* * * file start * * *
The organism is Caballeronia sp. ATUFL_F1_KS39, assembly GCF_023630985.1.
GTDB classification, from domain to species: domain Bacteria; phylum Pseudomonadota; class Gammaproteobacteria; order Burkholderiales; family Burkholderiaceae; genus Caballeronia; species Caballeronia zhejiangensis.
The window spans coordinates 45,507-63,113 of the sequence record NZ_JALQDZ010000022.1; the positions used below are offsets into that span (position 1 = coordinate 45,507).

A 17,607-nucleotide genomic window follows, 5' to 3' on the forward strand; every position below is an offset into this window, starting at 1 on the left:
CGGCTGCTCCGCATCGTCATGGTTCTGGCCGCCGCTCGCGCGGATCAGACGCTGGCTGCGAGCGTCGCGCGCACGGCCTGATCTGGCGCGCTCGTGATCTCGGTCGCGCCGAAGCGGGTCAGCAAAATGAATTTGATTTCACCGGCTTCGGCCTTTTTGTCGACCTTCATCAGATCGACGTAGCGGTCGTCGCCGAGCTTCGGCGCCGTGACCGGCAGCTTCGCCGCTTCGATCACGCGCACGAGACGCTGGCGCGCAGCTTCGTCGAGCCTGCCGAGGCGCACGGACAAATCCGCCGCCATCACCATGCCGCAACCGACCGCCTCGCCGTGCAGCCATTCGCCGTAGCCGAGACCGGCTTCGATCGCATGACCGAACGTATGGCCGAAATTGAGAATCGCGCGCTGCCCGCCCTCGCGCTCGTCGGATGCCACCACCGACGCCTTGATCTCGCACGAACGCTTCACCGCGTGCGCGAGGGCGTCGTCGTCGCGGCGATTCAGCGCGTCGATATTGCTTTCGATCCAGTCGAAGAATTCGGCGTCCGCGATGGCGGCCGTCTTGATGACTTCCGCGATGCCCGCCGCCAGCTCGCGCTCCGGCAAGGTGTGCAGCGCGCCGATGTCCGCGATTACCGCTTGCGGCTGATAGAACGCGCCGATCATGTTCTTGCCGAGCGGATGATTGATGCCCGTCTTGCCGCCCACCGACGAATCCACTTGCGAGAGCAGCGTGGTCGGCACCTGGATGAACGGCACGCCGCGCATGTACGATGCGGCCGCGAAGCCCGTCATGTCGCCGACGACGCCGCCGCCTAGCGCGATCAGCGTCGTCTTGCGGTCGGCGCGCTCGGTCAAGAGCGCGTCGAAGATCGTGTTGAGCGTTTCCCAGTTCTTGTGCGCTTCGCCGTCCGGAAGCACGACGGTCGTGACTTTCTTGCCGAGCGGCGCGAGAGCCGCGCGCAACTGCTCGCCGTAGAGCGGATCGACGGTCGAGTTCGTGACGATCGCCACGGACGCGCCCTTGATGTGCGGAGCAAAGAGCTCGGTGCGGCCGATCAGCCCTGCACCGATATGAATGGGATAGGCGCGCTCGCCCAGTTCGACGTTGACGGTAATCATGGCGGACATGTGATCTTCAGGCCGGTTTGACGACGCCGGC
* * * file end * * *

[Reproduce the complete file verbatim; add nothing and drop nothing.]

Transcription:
The organism is Caballeronia sp. ATUFL_F1_KS39, assembly GCF_023630985.1.
GTDB classification, from domain to species: domain Bacteria; phylum Pseudomonadota; class Gammaproteobacteria; order Burkholderiales; family Burkholderiaceae; genus Caballeronia; species Caballeronia zhejiangensis.
The window spans coordinates 45,507-63,113 of the sequence record NZ_JALQDZ010000022.1; the positions used below are offsets into that span (position 1 = coordinate 45,507).

A 17,607-nucleotide genomic window follows, 5' to 3' on the forward strand; every position below is an offset into this window, starting at 1 on the left:
CGGCTGCTCCGCATCGTCATGGTTCTGGCCGCCGCTCGCGCGGATCAGACGCTGGCTGCGAGCGTCGCGCGCACGGCCTGATCTGGCGCGCTCGTGATCTCGGTCGCGCCGAAGCGGGTCAGCAAAATGAATTTGATTTCACCGGCTTCGGCCTTTTTGTCGACCTTCATCAGATCGACGTAGCGGTCGTCGCCGAGCTTCGGCGCCGTGACCGGCAGCTTCGCCGCTTCGATCACGCGCACGAGACGCTGGCGCGCAGCTTCGTCGAGCCTGCCGAGGCGCACGGACAAATCCGCCGCCATCACCATGCCGCAACCGACCGCCTCGCCGTGCAGCCATTCGCCGTAGCCGAGACCGGCTTCGATCGCATGACCGAACGTATGGCCGAAATTGAGAATCGCGCGCTGCCCGCCCTCGCGCTCGTCGGATGCCACCACCGACGCCTTGATCTCGCACGAACGCTTCACCGCGTGCGCGAGGGCGTCGTCGTCGCGGCGATTCAGCGCGTCGATATTGCTTTCGATCCAGTCGAAGAATTCGGCGTCCGCGATGGCGGCCGTCTTGATGACTTCCGCGATGCCCGCCGCCAGCTCGCGCTCCGGCAAGGTGTGCAGCGCGCCGATGTCCGCGATTACCGCTTGCGGCTGATAGAACGCGCCGATCATGTTCTTGCCGAGCGGATGATTGATGCCCGTCTTGCCGCCCACCGACGAATCCACTTGCGAGAGCAGCGTGGTCGGCACCTGGATGAACGGCACGCCGCGCATGTACGATGCGGCCGCGAAGCCCGTCATGTCGCCGACGACGCCGCCGCCTAGCGCGATCAGCGTCGTCTTGCGGTCGGCGCGCTCGGTCAAGAGCGCGTCGAAGATCGTGTTGAGCGTTTCCCAGTTCTTGTGCGCTTCGCCGTCCGGAAGCACGACGGTCGTGACTTTCTTGCCGAGCGGCGCGAGAGCCGCGCGCAACTGCTCGCCGTAGAGCGGATCGACGGTCGAGTTCGTGACGATCGCCACGGACGCGCCCTTGATGTGCGGAGCAAAGAGCTCGGTGCGGCCGATCAGCCCTGCACCGATATGAATGGGATAGGCGCGCTCGCCCAGTTCGACGTTGACGGTAATCATGGCGGACATGTGATCTTCAGGCCGGTTTGACGACGCCGGC